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AM Radio Gets House Hearing

NAB welcomes planned subcommittee hearing

House Energy & Commerce Committee Chair Cathy McMorris Rodgers. To her left is Ranking Member Frank Pallone. (Photo courtesy House Energy & Commerce Committee)

The House of Representatives Energy & Commerce Committee is hearing about AM radio on April 30. Committee Chair Cathy McMorris Rodgers (R-Wash.) and Ranking Member Frank Pallone (D-N.J.) announced that the Subcommittee on Innovation, Data, & Commerce will hold a legislative hearing that day titled “Draft Legislation to Preserve Americans’ Access to AM Radio.”

The hearing will focus on draft legislative language for the AM Radio for Every Vehicle Act of 2024.

“Communities across the country, especially rural communities, rely on AM radio service for critical information. It plays an essential role during public emergencies when other alert systems that rely on the electric grid and cellphone networks don’t work, which is why it’s so alarming that some auto manufacturers are considering not installing AM radios in new cars,” stated Rodgers and Pallone in the announcement. “We look forward to working together to preserve Americans’ access to this vital source of information.”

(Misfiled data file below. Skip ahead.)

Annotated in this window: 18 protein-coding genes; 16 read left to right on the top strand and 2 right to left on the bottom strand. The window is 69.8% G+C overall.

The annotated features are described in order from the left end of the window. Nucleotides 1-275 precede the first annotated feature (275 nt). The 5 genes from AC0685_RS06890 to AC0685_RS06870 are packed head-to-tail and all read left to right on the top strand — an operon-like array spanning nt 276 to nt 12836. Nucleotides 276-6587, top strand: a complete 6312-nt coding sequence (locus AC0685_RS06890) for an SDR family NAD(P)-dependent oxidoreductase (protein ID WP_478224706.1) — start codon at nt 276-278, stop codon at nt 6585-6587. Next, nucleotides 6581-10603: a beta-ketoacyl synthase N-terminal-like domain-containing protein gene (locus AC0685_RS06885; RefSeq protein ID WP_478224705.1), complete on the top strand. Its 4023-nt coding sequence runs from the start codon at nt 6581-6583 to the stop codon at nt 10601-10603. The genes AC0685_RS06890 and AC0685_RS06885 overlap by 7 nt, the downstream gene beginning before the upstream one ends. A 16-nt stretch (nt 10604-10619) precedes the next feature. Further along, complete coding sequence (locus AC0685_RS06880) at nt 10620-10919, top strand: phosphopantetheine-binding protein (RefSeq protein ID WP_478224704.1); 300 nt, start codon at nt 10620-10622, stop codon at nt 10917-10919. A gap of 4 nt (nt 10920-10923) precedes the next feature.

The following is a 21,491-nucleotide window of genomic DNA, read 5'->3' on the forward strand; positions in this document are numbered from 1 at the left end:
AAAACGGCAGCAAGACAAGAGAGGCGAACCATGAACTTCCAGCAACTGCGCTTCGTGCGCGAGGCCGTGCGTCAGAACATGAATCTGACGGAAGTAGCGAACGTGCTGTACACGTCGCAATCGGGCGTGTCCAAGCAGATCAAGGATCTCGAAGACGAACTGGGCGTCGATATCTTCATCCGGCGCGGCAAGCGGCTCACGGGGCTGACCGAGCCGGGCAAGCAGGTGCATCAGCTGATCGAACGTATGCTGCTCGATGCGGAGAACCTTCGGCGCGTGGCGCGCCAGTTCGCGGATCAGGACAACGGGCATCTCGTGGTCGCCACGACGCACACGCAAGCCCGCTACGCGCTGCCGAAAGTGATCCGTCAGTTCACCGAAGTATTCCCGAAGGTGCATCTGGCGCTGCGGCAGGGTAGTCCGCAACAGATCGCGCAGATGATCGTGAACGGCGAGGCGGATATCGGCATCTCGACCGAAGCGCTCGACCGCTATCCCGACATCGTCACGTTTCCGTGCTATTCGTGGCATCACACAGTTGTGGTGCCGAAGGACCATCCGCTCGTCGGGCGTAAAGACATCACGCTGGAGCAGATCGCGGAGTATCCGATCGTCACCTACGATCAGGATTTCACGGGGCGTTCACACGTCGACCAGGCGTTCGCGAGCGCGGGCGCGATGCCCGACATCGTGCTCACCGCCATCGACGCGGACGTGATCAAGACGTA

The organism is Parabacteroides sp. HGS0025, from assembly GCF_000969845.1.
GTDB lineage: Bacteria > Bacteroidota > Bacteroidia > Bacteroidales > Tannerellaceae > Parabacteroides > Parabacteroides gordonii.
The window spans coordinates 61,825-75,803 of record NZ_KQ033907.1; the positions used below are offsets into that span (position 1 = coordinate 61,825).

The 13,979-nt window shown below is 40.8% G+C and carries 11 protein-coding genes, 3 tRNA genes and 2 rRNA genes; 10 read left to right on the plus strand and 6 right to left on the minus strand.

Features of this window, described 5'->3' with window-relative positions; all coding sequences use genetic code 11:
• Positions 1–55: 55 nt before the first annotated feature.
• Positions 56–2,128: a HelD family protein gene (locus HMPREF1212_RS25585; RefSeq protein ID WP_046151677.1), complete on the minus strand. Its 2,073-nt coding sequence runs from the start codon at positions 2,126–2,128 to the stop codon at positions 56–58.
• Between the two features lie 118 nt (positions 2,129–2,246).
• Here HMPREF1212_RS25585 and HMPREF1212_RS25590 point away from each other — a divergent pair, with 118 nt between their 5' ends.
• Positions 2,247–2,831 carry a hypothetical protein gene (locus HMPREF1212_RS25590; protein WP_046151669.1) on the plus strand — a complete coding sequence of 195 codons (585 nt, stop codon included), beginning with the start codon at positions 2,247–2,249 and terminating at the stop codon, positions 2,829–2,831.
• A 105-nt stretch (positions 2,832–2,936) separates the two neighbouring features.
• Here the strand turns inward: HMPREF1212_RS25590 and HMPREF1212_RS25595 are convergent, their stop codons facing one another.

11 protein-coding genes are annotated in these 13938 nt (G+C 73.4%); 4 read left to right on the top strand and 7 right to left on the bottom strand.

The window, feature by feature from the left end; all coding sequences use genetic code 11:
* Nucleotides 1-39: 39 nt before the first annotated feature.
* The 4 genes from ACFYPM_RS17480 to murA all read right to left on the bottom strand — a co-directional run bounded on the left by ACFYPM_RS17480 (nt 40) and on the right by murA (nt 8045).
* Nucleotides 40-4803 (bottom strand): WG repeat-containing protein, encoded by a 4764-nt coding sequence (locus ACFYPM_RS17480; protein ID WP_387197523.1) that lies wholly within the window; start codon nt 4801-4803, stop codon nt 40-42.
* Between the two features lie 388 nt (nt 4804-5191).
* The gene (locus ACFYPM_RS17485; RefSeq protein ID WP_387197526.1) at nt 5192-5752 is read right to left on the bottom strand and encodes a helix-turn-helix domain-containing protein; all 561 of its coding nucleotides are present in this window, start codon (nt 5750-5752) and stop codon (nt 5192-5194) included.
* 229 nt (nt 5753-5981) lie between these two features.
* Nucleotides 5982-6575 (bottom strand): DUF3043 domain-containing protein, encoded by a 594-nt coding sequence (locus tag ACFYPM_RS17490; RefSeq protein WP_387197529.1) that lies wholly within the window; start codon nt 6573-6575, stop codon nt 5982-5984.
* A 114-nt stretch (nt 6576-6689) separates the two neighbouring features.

NAB President and CEO Curtis LeGeyt welcomed the announcement and thanked the lawmakers for their leadership in protecting access to AM radio.

“With 82 million monthly listeners, AM radio is the backbone of the Emergency Alert System and serves as a trusted source of factual news and diverse programming in communities across the country,” stated LeGeyt. “Local broadcasters look forward to continue working with Chairwoman McMorris Rodgers, Ranking Member Pallone and all committee members to ensure this critical communications medium remains accessible to listeners across the country.”

The draft language largely mirrors the language of the AM Radio for Every Vehicle Act of 2023 (S. 1669/H.R. 3413), which passed out of the Senate Commerce Committee last year. In December 2023, an attempt to pass the bill through unanimous consent failed in the Senate. That bill currently has 48 cosponsors in the Senate and 245 in the House of Representatives.

[Read more Radio World business and legal news here.]